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HomeImmutableXCrypto winter is here—and NFT artist royalties under threat

Crypto winter is here—and NFT artist royalties under threat

When NFT (non-fungible token) sales skyrocketed in spring 2021, the art world got a breath of fresh air in its transition to digital culture. While many conservative dealers, scholars, and critics glared at the notion of a strictly virtual art enterprise, business-minded artists around the world rejoiced. NFTs theoretically guarantee secondary sales royalties, an ongoing passive income opportunity that has historically eluded art makers in many jurisdictions. But a lot has changed since his NFT trading heyday last year.

Axios reported that four separate crypto marketplaces will no longer honor artist royalties. Magic Eden and LooksRare in particular have moved to a model of royalty options, allowing buyers to decide whether to pay the creator his 3%-10% of the NFT’s normal resale price. The motive is clear. Traders want larger profit margins on reselling her NFTs, and platforms want to retain and reward traders who buy in bulk. This development has led investors to speculate as to whether the NFT bubble is finally poised to burst.

NFT creator fees are contracts, but blockchain code cannot actually enforce token transfer provisions, making these contracts intentionally voluntary in nature. From an operational perspective, royalties were not guaranteed on the blockchain. Instead, each NFT document only claims royalties. This is a procedure that the platform has previously accepted on more favorable market conditions.

“There is zero way to technically enforce royalties.”

Mike Winkelman, the artist better known as Beeple, who famously sold his NFT at Christie’s for $69.3 million (including fees) in March 2021, wrote on Twitter:the base you want[s] We will honor these royalties.”

Marketplaces like LooksRare tried to offset the damage by introducing 25% protocol fee reductions for creators, but criticism was swift to come. Watchdog communities, such as, have named and shamed royalty-evading platforms, created blacklists, and threatened a massive sale. So far, Ethereum market leaders MakersPlace and OpenSea have maintained their preferential fee policies. MakersPlace CEO Craig Palmer even declared in his public statement that an “optional approach” doesn’t fit his “vision for space.”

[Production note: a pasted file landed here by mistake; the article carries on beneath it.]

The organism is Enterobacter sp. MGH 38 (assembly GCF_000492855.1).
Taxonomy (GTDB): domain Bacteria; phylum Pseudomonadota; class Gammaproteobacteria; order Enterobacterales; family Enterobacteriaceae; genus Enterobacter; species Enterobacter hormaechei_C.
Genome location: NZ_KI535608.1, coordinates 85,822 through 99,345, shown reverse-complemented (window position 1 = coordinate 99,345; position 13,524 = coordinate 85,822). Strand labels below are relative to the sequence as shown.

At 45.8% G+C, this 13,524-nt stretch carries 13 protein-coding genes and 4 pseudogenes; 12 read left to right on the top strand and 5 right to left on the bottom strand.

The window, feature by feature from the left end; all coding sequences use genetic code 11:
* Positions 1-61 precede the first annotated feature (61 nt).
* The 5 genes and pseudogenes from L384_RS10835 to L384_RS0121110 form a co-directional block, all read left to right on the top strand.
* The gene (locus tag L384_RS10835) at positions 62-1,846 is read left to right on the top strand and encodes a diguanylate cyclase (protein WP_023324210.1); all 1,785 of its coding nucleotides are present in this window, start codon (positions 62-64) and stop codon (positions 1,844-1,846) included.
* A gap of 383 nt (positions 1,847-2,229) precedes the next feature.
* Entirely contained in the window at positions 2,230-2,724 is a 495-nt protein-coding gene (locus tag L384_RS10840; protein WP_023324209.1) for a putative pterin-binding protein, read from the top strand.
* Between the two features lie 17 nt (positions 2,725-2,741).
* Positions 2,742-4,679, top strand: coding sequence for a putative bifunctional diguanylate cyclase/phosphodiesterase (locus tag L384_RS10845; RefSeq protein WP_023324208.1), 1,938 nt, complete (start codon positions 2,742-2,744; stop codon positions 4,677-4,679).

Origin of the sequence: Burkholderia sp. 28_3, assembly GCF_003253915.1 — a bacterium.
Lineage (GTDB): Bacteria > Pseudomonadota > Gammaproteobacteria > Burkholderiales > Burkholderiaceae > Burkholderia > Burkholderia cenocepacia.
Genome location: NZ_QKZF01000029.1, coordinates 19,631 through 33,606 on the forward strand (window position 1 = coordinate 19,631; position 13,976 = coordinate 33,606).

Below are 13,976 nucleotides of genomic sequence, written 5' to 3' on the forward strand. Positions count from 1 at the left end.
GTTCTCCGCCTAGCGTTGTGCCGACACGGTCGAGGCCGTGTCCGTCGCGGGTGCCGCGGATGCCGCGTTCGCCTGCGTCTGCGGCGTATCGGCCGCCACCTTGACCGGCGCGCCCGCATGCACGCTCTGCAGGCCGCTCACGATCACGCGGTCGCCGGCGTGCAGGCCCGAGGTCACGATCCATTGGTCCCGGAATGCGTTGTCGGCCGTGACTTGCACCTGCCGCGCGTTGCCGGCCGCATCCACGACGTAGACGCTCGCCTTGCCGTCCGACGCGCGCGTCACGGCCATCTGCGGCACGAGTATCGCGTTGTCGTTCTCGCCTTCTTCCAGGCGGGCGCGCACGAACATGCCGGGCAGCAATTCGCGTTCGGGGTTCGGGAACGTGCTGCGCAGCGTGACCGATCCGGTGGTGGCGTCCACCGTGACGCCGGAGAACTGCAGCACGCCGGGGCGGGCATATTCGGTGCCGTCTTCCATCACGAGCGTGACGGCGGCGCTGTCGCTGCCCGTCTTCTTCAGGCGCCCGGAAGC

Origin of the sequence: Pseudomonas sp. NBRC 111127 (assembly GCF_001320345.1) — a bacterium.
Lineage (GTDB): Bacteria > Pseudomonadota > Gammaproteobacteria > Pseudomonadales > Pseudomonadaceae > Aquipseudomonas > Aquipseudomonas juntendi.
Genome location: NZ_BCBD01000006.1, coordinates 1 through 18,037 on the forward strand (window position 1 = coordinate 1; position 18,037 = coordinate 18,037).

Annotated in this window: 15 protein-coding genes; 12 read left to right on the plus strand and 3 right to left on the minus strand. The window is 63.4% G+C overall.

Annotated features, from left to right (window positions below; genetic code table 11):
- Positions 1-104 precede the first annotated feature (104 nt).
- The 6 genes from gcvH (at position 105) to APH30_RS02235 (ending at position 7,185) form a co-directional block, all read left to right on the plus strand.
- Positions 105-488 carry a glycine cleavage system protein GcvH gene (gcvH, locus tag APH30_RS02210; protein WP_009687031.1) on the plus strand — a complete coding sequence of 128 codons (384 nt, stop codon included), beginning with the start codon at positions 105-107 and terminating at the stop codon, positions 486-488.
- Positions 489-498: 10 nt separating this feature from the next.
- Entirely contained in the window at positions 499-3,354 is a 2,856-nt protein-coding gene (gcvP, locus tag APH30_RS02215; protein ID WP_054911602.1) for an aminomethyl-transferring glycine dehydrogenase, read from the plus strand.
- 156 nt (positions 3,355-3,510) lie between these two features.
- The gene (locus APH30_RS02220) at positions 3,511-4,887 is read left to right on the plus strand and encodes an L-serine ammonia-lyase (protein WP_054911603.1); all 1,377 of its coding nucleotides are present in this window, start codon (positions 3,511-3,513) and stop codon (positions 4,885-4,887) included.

Impairment of flexibility

In November, OpenSea CEO Devin Finzer announced that a mandatory creator fee would apply to new NFT collections. “We believe that creators should have the power to build the collections and communities they want, and that buyers and sellers should continue to have the freedom to choose which collections they engage with and which they don’t,” he blogged. Still, the code that the creators of Ethereum NFTs can insert into these new collections will inevitably impede trading on other markets, creating an obstacle for sellers who value flexibility.

“This speaks to the ideology of Web 2.0 still remaining in Web 3.0,” says multidisciplinary artist and community head of Misa.Art, an NFT marketplace founded in Berlin. Margaret Murphy says “But what feels different is the way artists and creators are pushing against this.” added. “In my experience, Tezos is an artist-friendly blockchain, as opposed to Ethereum,” she says. “Perhaps the conversation is about ditching the capitalist motives behind flipping NFTs on Ethereum that are making Web 3.0 worse.”

“Perhaps the conversation is about ditching the capitalist motives behind flipping NFTs on Ethereum that are making Web 3.0 worse.”

Tezos is not alone in benefiting from an artist-centric approach. As of October, Cardano NFT has officially become his third largest NFT trading protocol. Artists looking to retain their royalties run on two of the most popular blockchains: Ethereum (larger, user-friendly platform) and Solana (smaller, newer markets with faster speeds and lower transaction costs). We have identified Cardano as a possible alternative. A space that eliminates creator fees is largely what Solana is backing, but even Ethereum-based policies are preventing sellers from trading on other platforms, and ultimately, sellers and creators alike. It reduces the flexibility of the market to evaluate

The trend towards no commissions on NFTs reflects a general trend towards cutting corners in the cryptocurrency space. After cryptocurrency exchange Binance.US removed fees for bitcoin spot trading last July, fee compression became a hallmark of the trading ethos in the space. Technology-enhanced efficiencies can reduce the cost of doing business, but they can also spell doom for NFT traders. His OpenSea commitment to artist royalties may buck broader economic trends, but as a side effect, it may minimize diversification across blockchains.

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